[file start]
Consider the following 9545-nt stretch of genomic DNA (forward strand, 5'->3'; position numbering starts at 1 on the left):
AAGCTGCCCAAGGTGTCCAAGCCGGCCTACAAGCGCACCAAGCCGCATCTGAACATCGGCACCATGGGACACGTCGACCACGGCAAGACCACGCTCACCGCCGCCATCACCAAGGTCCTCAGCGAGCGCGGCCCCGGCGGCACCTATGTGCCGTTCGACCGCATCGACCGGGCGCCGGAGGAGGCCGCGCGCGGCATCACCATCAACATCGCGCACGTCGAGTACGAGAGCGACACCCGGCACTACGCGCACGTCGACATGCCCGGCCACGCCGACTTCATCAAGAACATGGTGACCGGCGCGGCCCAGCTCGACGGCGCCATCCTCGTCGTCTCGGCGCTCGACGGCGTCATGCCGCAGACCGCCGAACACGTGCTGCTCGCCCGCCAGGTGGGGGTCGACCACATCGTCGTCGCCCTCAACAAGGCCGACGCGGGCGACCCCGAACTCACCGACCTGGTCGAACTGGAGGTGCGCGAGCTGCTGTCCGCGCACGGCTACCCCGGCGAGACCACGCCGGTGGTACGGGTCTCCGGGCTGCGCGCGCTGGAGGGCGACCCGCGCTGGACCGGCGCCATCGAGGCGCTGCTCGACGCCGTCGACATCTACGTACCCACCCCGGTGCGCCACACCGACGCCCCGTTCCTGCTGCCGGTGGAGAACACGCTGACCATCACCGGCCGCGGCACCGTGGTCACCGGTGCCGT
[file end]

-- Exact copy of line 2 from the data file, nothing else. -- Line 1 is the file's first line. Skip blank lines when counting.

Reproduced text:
AAGCTGCCCAAGGTGTCCAAGCCGGCCTACAAGCGCACCAAGCCGCATCTGAACATCGGCACCATGGGACACGTCGACCACGGCAAGACCACGCTCACCGCCGCCATCACCAAGGTCCTCAGCGAGCGCGGCCCCGGCGGCACCTATGTGCCGTTCGACCGCATCGACCGGGCGCCGGAGGAGGCCGCGCGCGGCATCACCATCAACATCGCGCACGTCGAGTACGAGAGCGACACCCGGCACTACGCGCACGTCGACATGCCCGGCCACGCCGACTTCATCAAGAACATGGTGACCGGCGCGGCCCAGCTCGACGGCGCCATCCTCGTCGTCTCGGCGCTCGACGGCGTCATGCCGCAGACCGCCGAACACGTGCTGCTCGCCCGCCAGGTGGGGGTCGACCACATCGTCGTCGCCCTCAACAAGGCCGACGCGGGCGACCCCGAACTCACCGACCTGGTCGAACTGGAGGTGCGCGAGCTGCTGTCCGCGCACGGCTACCCCGGCGAGACCACGCCGGTGGTACGGGTCTCCGGGCTGCGCGCGCTGGAGGGCGACCCGCGCTGGACCGGCGCCATCGAGGCGCTGCTCGACGCCGTCGACATCTACGTACCCACCCCGGTGCGCCACACCGACGCCCCGTTCCTGCTGCCGGTGGAGAACACGCTGACCATCACCGGCCGCGGCACCGTGGTCACCGGTGCCGT